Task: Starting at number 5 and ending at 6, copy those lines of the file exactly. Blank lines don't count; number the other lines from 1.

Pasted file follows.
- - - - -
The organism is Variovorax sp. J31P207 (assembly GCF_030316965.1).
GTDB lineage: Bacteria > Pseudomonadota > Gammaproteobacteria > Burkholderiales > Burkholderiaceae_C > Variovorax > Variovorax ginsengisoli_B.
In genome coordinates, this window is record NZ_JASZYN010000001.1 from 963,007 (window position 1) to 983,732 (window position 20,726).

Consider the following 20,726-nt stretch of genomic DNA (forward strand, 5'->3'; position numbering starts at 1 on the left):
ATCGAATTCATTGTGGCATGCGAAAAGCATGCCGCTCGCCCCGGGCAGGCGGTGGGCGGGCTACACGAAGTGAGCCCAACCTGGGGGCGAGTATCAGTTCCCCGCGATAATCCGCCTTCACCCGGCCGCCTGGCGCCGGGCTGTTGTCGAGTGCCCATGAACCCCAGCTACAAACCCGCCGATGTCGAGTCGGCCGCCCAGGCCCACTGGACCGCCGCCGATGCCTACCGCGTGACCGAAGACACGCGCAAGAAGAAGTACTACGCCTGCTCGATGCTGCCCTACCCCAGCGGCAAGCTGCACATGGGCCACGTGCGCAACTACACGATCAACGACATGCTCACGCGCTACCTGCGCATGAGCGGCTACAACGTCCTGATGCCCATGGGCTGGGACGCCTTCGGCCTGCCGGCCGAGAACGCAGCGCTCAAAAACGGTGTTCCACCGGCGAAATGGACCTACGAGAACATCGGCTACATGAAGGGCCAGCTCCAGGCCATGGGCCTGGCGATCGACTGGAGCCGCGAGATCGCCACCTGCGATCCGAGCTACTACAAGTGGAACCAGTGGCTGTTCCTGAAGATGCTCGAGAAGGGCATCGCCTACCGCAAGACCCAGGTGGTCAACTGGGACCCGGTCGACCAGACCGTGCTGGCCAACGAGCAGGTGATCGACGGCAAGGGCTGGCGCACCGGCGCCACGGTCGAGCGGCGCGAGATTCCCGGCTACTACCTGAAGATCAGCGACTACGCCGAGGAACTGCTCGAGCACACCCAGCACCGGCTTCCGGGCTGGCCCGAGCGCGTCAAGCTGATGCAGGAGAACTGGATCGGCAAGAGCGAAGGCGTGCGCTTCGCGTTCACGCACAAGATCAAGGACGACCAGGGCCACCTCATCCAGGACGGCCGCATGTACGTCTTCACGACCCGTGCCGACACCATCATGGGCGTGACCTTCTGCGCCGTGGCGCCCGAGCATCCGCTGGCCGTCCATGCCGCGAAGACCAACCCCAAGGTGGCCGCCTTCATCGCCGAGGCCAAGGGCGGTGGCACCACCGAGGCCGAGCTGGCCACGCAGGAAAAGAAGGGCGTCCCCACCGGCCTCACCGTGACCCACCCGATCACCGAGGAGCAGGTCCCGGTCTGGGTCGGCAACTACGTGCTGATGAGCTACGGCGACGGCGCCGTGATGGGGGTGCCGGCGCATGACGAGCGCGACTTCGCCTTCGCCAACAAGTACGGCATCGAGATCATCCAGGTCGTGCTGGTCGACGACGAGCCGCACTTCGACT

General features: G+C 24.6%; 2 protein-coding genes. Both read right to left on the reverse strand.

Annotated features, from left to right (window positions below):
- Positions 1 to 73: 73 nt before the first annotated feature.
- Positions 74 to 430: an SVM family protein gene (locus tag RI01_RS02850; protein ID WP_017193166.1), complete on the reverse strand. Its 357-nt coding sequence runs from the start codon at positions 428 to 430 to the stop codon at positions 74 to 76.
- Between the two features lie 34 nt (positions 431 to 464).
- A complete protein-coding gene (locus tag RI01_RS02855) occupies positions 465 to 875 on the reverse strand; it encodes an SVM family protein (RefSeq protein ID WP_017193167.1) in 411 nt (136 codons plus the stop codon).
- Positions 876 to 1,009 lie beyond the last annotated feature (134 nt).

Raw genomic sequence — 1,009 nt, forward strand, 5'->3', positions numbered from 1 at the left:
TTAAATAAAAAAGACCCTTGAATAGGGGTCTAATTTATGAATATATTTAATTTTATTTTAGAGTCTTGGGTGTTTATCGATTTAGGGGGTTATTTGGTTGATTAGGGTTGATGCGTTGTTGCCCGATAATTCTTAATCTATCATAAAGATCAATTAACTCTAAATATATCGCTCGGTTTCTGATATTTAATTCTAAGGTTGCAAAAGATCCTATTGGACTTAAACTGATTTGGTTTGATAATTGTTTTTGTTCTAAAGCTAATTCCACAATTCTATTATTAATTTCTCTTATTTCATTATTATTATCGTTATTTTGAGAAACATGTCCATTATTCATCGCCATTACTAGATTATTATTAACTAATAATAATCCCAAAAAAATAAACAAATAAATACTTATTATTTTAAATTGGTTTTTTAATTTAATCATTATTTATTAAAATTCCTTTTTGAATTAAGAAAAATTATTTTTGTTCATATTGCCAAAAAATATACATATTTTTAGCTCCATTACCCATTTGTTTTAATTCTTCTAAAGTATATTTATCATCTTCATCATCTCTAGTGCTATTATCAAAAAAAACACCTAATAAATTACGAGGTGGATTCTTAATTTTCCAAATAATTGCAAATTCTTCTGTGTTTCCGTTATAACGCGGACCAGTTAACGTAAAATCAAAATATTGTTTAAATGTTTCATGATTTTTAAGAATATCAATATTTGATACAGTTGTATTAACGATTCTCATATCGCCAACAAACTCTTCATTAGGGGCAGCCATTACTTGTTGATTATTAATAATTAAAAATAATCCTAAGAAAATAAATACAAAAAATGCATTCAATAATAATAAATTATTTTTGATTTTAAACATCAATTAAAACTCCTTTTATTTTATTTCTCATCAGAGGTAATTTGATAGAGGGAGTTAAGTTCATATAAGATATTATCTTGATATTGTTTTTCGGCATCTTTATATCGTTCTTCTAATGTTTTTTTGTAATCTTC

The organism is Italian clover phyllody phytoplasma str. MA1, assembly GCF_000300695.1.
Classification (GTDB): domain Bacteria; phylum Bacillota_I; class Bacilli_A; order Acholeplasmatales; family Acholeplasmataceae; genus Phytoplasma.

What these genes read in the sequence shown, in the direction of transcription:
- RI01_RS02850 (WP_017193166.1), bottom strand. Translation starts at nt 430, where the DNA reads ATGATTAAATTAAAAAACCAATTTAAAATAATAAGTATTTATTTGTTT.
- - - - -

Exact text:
ATCGAATTCATTGTGGCATGCGAAAAGCATGCCGCTCGCCCCGGGCAGGCGGTGGGCGGGCTACACGAAGTGAGCCCAACCTGGGGGCGAGTATCAGTTCCCCGCGATAATCCGCCTTCACCCGGCCGCCTGGCGCCGGGCTGTTGTCGAGTGCCCATGAACCCCAGCTACAAACCCGCCGATGTCGAGTCGGCCGCCCAGGCCCACTGGACCGCCGCCGATGCCTACCGCGTGACCGAAGACACGCGCAAGAAGAAGTACTACGCCTGCTCGATGCTGCCCTACCCCAGCGGCAAGCTGCACATGGGCCACGTGCGCAACTACACGATCAACGACATGCTCACGCGCTACCTGCGCATGAGCGGCTACAACGTCCTGATGCCCATGGGCTGGGACGCCTTCGGCCTGCCGGCCGAGAACGCAGCGCTCAAAAACGGTGTTCCACCGGCGAAATGGACCTACGAGAACATCGGCTACATGAAGGGCCAGCTCCAGGCCATGGGCCTGGCGATCGACTGGAGCCGCGAGATCGCCACCTGCGATCCGAGCTACTACAAGTGGAACCAGTGGCTGTTCCTGAAGATGCTCGAGAAGGGCATCGCCTACCGCAAGACCCAGGTGGTCAACTGGGACCCGGTCGACCAGACCGTGCTGGCCAACGAGCAGGTGATCGACGGCAAGGGCTGGCGCACCGGCGCCACGGTCGAGCGGCGCGAGATTCCCGGCTACTACCTGAAGATCAGCGACTACGCCGAGGAACTGCTCGAGCACACCCAGCACCGGCTTCCGGGCTGGCCCGAGCGCGTCAAGCTGATGCAGGAGAACTGGATCGGCAAGAGCGAAGGCGTGCGCTTCGCGTTCACGCACAAGATCAAGGACGACCAGGGCCACCTCATCCAGGACGGCCGCATGTACGTCTTCACGACCCGTGCCGACACCATCATGGGCGTGACCTTCTGCGCCGTGGCGCCCGAGCATCCGCTGGCCGTCCATGCCGCGAAGACCAACCCCAAGGTGGCCGCCTTCATCGCCGAGGCCAAGGGCGGTGGCACCACCGAGGCCGAGCTGGCCACGCAGGAAAAGAAGGGCGTCCCCACCGGCCTCACCGTGACCCACCCGATCACCGAGGAGCAGGTCCCGGTCTGGGTCGGCAACTACGTGCTGATGAGCTACGGCGACGGCGCCGTGATGGGGGTGCCGGCGCATGACGAGCGCGACTTCGCCTTCGCCAACAAGTACGGCATCGAGATCATCCAGGTCGTGCTGGTCGACGACGAGCCGCACTTCGACT

General features: G+C 24.6%; 2 protein-coding genes. Both read right to left on the reverse strand.